Sunday, September 23, 2012

Welcome Fall - Etowah Indian Mounds

Mound "A"- Chief/Priest Site
A couple of weeks ago DB and I decided to head over the the Etowah Indian Mounds only to discover they are closed on Sundays.  As yesterday was the official start to fall (and it was Saturday), we decided to head back to the Indian Mounds for a look around.  DB had been there as a child on a field trip being from this forsaken wonderful state. 

The Etowah Indian Mounds is an example of a Mississippian Culture site.  "Home to several thousand Native Americans from 1000 A.D. to 1550 A.D., the 54-acre site protects six earthen mounds, a plaza, village site, borrow pits and defensive ditch. Etowah Mounds is the most intact Mississippian Culture site in the Southeast.  Artifacts in the museum show how natives of this political and religious center decorated themselves with shell beads, paint, complicated hairdos, feathers and copper ear ornaments. Hand-carved stone effigies weighing 125 pounds still bear some original pigments.  Objects made of wood, seashells and stone are also displayed".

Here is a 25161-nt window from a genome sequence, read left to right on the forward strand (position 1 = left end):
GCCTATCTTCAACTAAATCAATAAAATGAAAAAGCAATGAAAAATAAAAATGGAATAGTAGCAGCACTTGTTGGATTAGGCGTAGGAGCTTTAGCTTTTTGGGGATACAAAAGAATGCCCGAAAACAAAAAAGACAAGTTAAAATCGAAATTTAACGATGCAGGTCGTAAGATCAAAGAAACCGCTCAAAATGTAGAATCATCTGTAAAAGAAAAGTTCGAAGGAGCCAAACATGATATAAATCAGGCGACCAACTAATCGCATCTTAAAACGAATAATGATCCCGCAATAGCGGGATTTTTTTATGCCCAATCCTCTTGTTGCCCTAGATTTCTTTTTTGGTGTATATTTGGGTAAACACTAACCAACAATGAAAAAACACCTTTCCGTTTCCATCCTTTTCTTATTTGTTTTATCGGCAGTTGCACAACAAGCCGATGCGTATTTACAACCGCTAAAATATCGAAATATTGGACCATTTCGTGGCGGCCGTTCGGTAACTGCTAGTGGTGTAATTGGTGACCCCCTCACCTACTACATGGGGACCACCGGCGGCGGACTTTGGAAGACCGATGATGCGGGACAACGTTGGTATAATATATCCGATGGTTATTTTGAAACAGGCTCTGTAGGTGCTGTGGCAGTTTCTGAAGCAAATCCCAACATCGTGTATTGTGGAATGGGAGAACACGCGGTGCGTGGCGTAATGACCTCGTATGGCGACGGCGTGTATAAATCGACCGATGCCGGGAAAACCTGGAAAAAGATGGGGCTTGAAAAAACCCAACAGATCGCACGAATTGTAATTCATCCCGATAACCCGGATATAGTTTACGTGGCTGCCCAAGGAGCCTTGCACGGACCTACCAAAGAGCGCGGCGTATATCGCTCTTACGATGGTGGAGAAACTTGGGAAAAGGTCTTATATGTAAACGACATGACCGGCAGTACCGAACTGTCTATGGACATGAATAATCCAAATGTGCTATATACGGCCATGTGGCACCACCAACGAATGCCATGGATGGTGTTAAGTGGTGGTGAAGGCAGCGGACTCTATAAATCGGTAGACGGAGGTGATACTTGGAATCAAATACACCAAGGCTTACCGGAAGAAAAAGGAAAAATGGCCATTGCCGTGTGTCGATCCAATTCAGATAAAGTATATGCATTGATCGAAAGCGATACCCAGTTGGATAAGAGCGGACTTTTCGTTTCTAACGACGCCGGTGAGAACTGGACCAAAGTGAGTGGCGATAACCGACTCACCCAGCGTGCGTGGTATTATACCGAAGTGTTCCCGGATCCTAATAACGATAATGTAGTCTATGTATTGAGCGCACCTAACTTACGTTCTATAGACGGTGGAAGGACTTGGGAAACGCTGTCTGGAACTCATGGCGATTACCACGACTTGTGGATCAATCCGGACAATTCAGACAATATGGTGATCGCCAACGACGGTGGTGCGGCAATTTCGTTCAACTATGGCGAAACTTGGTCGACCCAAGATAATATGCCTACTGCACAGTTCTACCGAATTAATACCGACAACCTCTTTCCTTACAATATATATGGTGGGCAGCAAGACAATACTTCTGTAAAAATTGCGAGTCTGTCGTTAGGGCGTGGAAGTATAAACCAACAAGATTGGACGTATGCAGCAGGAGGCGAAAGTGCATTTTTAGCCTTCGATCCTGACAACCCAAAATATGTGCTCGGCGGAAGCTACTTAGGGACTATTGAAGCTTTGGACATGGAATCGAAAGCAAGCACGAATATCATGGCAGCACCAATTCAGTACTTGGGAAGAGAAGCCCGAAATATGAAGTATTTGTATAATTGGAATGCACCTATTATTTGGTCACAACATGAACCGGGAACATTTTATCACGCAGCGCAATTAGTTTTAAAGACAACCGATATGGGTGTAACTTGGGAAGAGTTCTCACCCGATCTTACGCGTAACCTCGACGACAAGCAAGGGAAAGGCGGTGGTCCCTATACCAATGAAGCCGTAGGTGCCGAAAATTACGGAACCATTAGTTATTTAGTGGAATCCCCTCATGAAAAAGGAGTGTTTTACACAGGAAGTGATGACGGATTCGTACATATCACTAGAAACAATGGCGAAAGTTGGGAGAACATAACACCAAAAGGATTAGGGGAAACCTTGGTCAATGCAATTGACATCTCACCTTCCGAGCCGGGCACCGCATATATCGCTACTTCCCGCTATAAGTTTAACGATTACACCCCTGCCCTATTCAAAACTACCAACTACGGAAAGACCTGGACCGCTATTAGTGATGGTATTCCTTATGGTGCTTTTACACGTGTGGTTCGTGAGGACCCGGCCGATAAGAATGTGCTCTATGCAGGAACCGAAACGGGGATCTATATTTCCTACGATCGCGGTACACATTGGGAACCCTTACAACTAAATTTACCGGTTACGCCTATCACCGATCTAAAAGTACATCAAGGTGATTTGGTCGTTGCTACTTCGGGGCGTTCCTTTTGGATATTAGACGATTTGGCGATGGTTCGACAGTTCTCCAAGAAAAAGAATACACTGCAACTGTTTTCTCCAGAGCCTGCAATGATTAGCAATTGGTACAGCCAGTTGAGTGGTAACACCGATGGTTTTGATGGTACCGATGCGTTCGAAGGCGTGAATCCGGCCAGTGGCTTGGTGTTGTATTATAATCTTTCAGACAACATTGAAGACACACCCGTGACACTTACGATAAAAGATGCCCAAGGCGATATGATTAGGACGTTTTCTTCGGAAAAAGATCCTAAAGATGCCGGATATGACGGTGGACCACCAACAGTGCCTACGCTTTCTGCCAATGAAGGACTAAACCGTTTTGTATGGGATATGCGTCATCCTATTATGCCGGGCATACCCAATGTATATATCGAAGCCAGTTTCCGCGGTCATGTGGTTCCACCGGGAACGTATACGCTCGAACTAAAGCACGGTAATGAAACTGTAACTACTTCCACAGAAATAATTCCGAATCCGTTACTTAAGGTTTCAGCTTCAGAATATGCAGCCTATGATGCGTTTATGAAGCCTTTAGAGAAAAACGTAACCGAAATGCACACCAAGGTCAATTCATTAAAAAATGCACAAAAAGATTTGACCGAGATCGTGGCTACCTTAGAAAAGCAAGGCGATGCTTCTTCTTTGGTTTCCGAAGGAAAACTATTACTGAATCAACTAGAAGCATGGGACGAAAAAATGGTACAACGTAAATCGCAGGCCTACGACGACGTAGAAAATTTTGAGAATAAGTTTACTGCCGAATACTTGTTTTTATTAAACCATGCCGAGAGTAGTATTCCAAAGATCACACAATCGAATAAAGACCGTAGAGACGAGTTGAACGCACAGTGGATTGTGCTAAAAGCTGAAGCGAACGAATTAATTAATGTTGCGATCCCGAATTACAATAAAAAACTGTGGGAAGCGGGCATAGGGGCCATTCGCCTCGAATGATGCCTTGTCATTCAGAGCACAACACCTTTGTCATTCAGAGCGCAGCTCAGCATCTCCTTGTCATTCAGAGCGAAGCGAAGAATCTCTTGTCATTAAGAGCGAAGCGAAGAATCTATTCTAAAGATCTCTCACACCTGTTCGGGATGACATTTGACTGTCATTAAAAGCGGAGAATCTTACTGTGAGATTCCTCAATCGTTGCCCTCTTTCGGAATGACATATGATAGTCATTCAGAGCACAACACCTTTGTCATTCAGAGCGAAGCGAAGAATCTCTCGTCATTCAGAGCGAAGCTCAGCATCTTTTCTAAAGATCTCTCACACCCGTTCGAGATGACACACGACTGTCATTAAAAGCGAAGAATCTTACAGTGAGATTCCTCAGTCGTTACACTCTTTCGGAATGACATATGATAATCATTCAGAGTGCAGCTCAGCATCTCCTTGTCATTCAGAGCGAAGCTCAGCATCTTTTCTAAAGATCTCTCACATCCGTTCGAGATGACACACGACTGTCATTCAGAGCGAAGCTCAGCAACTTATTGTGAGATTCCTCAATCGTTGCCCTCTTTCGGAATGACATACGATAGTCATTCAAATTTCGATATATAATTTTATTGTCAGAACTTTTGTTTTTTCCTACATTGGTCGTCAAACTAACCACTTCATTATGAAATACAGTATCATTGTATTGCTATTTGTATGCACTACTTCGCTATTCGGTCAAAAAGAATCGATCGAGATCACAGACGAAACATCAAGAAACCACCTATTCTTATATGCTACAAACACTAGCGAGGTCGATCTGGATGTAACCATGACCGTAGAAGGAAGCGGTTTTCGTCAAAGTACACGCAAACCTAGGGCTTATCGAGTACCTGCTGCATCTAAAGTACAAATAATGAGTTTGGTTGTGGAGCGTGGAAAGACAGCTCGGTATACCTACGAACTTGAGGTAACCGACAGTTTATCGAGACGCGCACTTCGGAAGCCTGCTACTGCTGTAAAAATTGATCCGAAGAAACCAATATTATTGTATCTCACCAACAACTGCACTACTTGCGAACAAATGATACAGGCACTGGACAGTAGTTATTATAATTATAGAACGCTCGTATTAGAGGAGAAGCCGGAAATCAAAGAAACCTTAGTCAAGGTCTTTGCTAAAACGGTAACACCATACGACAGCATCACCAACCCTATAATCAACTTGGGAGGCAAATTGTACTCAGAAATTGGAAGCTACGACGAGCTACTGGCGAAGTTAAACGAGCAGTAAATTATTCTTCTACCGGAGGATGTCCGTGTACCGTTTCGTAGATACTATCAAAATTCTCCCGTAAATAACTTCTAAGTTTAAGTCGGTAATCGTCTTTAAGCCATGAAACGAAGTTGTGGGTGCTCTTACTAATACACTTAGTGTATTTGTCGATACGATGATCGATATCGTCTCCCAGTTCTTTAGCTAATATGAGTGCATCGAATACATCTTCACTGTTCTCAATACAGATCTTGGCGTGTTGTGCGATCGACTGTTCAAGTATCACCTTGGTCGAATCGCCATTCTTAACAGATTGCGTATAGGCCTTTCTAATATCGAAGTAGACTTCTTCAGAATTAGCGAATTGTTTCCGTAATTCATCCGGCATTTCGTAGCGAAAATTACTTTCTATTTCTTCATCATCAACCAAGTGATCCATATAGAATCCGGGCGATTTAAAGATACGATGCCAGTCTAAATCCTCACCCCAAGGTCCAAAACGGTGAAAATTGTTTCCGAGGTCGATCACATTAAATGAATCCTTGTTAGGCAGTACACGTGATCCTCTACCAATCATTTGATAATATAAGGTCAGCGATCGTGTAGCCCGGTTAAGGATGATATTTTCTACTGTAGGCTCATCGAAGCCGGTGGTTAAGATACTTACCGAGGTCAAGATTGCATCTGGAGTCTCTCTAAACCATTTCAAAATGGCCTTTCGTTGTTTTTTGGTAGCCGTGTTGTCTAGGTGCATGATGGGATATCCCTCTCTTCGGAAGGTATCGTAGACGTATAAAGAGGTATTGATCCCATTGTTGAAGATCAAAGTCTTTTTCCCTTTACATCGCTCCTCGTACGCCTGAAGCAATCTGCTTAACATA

Hand-carved stone effigies
There is a small museum that houses the artifacts and then you venture outside where the mounds are.  The museum is in need of updating, many of the artifacts are not in the cases and while the mounds are interesting, I think more people would visit if they could re-create the village area to give you a sense of what the place would have looked like.
The site sits on the Etowah River and when you walk to the river, it makes perfect sense why they made this area home, what a beautiful and rich area for food. 

In the river the Indians used rocks to form a "V" to catch fish with baskets, only when the water is low can you see this.  It was really quite ingenious!

The river banks are also home to several species of trees that provided nuts and berries.  Do you know what these are?  DB had to tell me, I cannot recall ever seeing this tree...

If you guessed walnut you would be correct! 

We were three a couple of hours and saw everything.  It was worth the $7.00 entrance fee.

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